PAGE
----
Buyer’s guide to bikes-for-work schemes

What are bikes-for-work schemes?

Bikes-for-work schemes are tax-exempt arrangements that encourage employees to cycle to work to reduce environmental pollution and promote healthier lifestyles.

The schemes are usually offered via a salary sacrifice arrangement. It was introduced in the 1999 Finance Act to encourage employers to loan bicycles and cycling safety equipment to employees as a tax-exempt benefit to encourage more people to cycle to work. Through the scheme, employers buy cycling equipment from suppliers approved by their scheme administrator, and hire it to their employees. At the end of the loan period, the employer may choose to give the employee the option to purchase the equipment.

What are the cost implications?

The bicycles are lent to staff through a consumer credit agreement, and interest-free repayments to cover the costs are made over 12 or 18 months on a weekly or monthly basis. Employees can also opt to buy related safety equipment such as lights, reflective clothing, helmets and locks.

Initially, the consumer credit agreement allowed organisations to lease bikes and safety equipment up to the value of £1,000, including value-added tax (VAT), but in 2019 the scheme was updated.

Limits are now set by the employer and can be kept at £1,000, £2,000, £5,000 or have no limit.

Are there any potential tax or legal issues?

Government guidelines suggest that at least half of the bike’s usage must be for an employee’s commute to work.

The appeal of bikes-to-work schemes may, in part, lie in the potential national insurance (NI) and tax savings. Employees can decrease their tax and NI liabilities when purchasing a bicycle for their commute using a salary sacrifice arrangement, which typically offers standard-rate taxpayers savings of 32% and higher-rate taxpayers 42%. On average, employers can save 13.8% of the salary employees sacrifice owing to the consequent reduction in their NI contributions.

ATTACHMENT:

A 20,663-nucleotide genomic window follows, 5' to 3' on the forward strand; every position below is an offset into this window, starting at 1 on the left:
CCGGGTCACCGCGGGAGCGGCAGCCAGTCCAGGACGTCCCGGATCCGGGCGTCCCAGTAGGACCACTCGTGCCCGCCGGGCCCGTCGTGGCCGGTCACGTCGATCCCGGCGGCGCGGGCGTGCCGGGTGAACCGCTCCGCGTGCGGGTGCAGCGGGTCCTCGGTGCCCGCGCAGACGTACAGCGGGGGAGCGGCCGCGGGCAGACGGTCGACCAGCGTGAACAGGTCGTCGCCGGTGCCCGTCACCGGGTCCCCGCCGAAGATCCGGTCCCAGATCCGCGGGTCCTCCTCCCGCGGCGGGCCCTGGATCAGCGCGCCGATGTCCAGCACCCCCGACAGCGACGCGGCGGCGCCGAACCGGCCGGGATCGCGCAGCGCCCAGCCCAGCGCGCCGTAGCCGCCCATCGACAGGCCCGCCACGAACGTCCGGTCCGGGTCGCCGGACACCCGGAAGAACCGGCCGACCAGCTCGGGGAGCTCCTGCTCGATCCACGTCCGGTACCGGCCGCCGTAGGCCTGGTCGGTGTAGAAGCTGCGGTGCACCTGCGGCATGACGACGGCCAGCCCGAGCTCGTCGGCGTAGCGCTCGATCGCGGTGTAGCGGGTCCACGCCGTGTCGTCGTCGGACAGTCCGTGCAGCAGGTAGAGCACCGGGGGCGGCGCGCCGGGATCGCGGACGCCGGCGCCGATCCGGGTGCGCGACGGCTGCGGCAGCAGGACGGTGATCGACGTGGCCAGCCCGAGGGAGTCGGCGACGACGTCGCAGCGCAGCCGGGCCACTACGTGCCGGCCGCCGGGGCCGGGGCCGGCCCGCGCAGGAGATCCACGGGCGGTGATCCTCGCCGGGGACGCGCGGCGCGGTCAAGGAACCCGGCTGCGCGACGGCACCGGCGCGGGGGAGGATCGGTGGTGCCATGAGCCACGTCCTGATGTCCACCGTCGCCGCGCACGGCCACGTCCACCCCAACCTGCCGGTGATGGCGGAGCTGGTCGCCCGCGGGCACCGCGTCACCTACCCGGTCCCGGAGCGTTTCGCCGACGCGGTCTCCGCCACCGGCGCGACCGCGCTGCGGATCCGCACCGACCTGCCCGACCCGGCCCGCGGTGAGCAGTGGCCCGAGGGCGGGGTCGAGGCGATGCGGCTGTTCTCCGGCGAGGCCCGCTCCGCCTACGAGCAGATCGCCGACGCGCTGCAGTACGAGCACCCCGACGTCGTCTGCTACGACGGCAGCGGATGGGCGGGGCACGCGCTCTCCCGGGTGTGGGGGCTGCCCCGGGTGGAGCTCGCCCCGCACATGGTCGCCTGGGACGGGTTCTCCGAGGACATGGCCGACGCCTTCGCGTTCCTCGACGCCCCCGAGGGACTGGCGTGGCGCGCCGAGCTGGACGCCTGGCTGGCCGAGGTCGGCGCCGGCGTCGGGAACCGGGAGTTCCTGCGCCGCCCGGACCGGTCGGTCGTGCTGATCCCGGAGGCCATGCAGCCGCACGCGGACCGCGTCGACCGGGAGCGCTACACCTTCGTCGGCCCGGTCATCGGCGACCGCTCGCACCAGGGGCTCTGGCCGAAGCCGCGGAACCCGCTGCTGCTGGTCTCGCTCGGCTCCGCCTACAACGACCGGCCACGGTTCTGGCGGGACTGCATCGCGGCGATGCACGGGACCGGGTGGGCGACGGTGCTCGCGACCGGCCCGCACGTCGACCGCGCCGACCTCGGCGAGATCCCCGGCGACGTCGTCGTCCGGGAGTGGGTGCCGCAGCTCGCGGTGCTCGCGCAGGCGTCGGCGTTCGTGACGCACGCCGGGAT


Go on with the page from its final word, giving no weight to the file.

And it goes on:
Employers make initial investments into necessary equipment on the behalf of employees, and a sum is then deducted from employees’ gross pay.

Bikes belong to the employer throughout the process. If the employee leaves their employment, the remaining amount is deducted from their net pay and the bike becomes liable for tax.

At the end of the fixed lease period, the employer can give staff the option to buy their equipment through a transfer of ownership, which uses a fair market value payment set by HM Revenue and Customs (HMRC).

Following changes implemented in 2012 employers can no longer pass VAT savings onto employees, and this must be accounted for on the monthly amounts paid by staff, because the scheme is regarded as supply of a service.

What are the current market trends or developments?

While many businesses are continuining to operate a work-from-home or hybrid-working policy, they face the challenge of encouraging staff to take up a bikes-for-work scheme.

Research published by Sodexo Engage in June 2023 found that 64% of employees have access to a bikes-for-work scheme through their workplace. However, only 25% said they use it, with a further 11% stating that they planned to use it in the future.

Further research published by Blackhawk Network and Sapio in August 2023 found that, on average, cycling to work helps employees to save £1,262 a year on commuting costs, £512 more than in 2022. Almost half (48%) of employees would be more likely to return to the office if their employer offered a bikes-for-work scheme.

 Where can employers get more information?

Additional information can be found on the Cycle to Work Alliance’s website:

Who are the main providers?

Providers include: Blackhawk Network, Cycle Solutions, Edenred, Evans Cycles, Halfords, Hapi, Hargroves Cycles, Sodexo Engage, Reward Gateway and Vivup.